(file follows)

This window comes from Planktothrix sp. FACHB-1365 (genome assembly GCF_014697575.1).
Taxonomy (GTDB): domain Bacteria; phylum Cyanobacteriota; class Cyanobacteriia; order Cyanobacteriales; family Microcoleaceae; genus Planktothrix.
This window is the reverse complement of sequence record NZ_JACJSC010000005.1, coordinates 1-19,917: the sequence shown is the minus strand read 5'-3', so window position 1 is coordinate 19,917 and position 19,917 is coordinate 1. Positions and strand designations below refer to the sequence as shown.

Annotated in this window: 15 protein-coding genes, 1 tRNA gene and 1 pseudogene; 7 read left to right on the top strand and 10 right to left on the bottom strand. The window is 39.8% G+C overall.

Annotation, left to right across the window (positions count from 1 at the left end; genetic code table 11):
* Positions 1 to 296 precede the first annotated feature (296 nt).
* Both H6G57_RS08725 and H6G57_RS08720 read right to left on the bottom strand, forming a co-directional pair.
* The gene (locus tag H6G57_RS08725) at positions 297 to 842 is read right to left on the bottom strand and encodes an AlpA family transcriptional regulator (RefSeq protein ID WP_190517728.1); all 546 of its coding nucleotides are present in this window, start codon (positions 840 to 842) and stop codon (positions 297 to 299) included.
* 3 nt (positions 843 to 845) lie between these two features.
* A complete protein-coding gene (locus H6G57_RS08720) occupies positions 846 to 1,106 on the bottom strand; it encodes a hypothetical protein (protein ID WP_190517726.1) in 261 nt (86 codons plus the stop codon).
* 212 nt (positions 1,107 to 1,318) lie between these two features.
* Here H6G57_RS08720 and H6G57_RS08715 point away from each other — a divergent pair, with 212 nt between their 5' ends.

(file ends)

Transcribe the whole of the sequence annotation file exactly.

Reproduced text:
This window comes from Planktothrix sp. FACHB-1365 (genome assembly GCF_014697575.1).
Taxonomy (GTDB): domain Bacteria; phylum Cyanobacteriota; class Cyanobacteriia; order Cyanobacteriales; family Microcoleaceae; genus Planktothrix.
This window is the reverse complement of sequence record NZ_JACJSC010000005.1, coordinates 1-19,917: the sequence shown is the minus strand read 5'-3', so window position 1 is coordinate 19,917 and position 19,917 is coordinate 1. Positions and strand designations below refer to the sequence as shown.

Annotated in this window: 15 protein-coding genes, 1 tRNA gene and 1 pseudogene; 7 read left to right on the top strand and 10 right to left on the bottom strand. The window is 39.8% G+C overall.

Annotation, left to right across the window (positions count from 1 at the left end; genetic code table 11):
* Positions 1 to 296 precede the first annotated feature (296 nt).
* Both H6G57_RS08725 and H6G57_RS08720 read right to left on the bottom strand, forming a co-directional pair.
* The gene (locus tag H6G57_RS08725) at positions 297 to 842 is read right to left on the bottom strand and encodes an AlpA family transcriptional regulator (RefSeq protein ID WP_190517728.1); all 546 of its coding nucleotides are present in this window, start codon (positions 840 to 842) and stop codon (positions 297 to 299) included.
* 3 nt (positions 843 to 845) lie between these two features.
* A complete protein-coding gene (locus H6G57_RS08720) occupies positions 846 to 1,106 on the bottom strand; it encodes a hypothetical protein (protein ID WP_190517726.1) in 261 nt (86 codons plus the stop codon).
* 212 nt (positions 1,107 to 1,318) lie between these two features.
* Here H6G57_RS08720 and H6G57_RS08715 point away from each other — a divergent pair, with 212 nt between their 5' ends.